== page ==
It’s a busy day at the J-School today. We are hosting the Schuneman Symposium, an annual event that brings together the doers and think-tanks of the industry who talk about the new trends in the industry and where the jobs are. This year the focus is on photojournalism and new media and we celebrate entrepreneurs; people who created something of their own with a small team, something that are passionate about. Jim Spencer the creator of Newsy was one of the speakers today and he pointed out that starting with something small but being consistent with it is really the key.
Our capstone class pretty much embodies the same philosophy. We are creating this website from scratch and learning as we go along. More than just writing our own stories, here we are responsible for building and growing an audience. The idea is to build a community, who will not only read our stories and give us a tip, but also take the conversation forward.
So far, we have focused on making our stories social and interactive. By making our stories social we literally mean putting the stories out there and let people socialize with them, we let the audience turn them into watercooler conversations, only the watercoolers have gone digital and have taken the forms of various social media platforms. By “interactive” we mean when readers can interact with the story, either click on links or comment on a story etc. thereby spending more time on our website.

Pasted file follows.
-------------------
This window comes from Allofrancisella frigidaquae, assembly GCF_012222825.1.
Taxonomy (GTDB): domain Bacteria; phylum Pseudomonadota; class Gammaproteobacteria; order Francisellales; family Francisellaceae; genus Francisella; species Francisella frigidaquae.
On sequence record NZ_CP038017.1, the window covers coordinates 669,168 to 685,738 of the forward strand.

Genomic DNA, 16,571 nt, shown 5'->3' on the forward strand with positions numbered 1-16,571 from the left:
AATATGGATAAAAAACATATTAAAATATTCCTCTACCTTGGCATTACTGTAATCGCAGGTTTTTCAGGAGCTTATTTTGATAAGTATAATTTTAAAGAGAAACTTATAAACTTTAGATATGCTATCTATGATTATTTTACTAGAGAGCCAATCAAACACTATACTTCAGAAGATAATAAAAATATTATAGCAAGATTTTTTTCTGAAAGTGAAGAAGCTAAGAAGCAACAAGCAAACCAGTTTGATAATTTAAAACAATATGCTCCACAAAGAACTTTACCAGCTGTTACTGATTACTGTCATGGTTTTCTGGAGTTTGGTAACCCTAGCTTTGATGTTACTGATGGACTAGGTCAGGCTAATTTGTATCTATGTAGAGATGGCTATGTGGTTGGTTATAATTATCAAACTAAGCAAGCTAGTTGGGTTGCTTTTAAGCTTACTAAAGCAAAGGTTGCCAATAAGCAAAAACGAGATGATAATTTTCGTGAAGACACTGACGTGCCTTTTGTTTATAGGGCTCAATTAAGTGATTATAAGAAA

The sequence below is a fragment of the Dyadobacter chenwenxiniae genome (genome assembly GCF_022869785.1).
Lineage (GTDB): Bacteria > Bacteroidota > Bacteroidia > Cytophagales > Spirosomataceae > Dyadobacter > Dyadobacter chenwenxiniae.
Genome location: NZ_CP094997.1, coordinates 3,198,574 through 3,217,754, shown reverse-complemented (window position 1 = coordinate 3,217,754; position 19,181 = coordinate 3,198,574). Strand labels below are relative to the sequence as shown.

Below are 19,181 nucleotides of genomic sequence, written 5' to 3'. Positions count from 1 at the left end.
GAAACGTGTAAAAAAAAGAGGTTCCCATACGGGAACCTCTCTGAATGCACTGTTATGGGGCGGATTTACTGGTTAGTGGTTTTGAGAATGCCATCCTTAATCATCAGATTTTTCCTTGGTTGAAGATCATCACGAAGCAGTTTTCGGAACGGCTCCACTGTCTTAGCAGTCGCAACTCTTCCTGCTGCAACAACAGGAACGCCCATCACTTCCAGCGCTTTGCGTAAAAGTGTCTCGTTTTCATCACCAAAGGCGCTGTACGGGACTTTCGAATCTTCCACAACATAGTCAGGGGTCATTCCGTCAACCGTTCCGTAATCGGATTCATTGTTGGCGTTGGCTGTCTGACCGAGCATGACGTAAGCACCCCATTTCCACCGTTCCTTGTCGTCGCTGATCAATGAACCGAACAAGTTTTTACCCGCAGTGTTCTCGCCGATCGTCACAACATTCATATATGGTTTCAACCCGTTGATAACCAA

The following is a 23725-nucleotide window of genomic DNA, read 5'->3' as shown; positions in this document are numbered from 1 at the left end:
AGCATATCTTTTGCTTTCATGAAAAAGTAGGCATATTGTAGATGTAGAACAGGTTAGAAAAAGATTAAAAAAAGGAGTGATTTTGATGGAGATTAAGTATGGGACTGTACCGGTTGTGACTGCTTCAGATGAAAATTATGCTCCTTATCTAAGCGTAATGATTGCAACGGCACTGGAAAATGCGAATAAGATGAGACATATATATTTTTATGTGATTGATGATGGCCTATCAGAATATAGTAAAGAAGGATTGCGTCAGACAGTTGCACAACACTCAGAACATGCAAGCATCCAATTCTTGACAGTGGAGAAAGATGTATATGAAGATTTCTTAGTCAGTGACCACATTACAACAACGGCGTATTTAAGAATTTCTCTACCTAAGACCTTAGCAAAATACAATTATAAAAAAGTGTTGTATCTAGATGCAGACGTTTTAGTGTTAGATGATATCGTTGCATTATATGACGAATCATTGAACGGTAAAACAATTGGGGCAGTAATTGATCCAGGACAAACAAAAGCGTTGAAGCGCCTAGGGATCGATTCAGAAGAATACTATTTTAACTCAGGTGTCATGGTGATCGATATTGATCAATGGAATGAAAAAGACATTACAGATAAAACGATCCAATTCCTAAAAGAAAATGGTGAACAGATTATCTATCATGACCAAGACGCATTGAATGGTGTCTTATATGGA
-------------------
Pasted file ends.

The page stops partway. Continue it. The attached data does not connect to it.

Eric Mayville, the founder of Wondersauce, a digital agency, who was speaking at the Schuneman Symposium, emphasized the importance of interactivity. He mentioned the project that they did for the HBO series Game of Thrones, where they created an interactive map of Westoros and the family tree for the seven houses of this saga. If successful shows such as the Game of Thrones, who have a very dedicated audience are still spending money and commissioning projects that would enhance interactivity, this is definitely trend we should all follow.